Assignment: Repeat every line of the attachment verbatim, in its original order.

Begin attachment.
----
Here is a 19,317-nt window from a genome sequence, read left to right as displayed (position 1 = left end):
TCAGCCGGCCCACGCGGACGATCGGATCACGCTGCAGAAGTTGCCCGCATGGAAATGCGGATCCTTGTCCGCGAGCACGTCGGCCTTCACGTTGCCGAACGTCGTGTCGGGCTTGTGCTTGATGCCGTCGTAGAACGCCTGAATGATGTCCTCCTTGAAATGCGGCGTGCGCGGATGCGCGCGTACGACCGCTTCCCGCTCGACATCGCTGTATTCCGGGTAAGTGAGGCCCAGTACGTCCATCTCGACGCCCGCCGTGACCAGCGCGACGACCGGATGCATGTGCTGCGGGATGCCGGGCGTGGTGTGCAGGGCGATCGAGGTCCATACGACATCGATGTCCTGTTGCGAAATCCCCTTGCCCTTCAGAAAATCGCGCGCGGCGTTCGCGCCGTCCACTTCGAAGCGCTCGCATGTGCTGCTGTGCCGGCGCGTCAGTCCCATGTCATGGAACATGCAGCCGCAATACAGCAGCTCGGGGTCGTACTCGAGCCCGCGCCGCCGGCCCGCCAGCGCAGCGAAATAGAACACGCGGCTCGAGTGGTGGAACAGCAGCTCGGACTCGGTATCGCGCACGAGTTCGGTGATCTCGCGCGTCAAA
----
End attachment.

Here is a 19,317-nt window from a genome sequence, read left to right as displayed (position 1 = left end):
TCAGCCGGCCCACGCGGACGATCGGATCACGCTGCAGAAGTTGCCCGCATGGAAATGCGGATCCTTGTCCGCGAGCACGTCGGCCTTCACGTTGCCGAACGTCGTGTCGGGCTTGTGCTTGATGCCGTCGTAGAACGCCTGAATGATGTCCTCCTTGAAATGCGGCGTGCGCGGATGCGCGCGTACGACCGCTTCCCGCTCGACATCGCTGTATTCCGGGTAAGTGAGGCCCAGTACGTCCATCTCGACGCCCGCCGTGACCAGCGCGACGACCGGATGCATGTGCTGCGGGATGCCGGGCGTGGTGTGCAGGGCGATCGAGGTCCATACGACATCGATGTCCTGTTGCGAAATCCCCTTGCCCTTCAGAAAATCGCGCGCGGCGTTCGCGCCGTCCACTTCGAAGCGCTCGCATGTGCTGCTGTGCCGGCGCGTCAGTCCCATGTCATGGAACATGCAGCCGCAATACAGCAGCTCGGGGTCGTACTCGAGCCCGCGCCGCCGGCCCGCCAGCGCAGCGAAATAGAACACGCGGCTCGAGTGGTGGAACAGCAGCTCGGACTCGGTATCGCGCACGAGTTCGGTGATCTCGCGCGTCAAA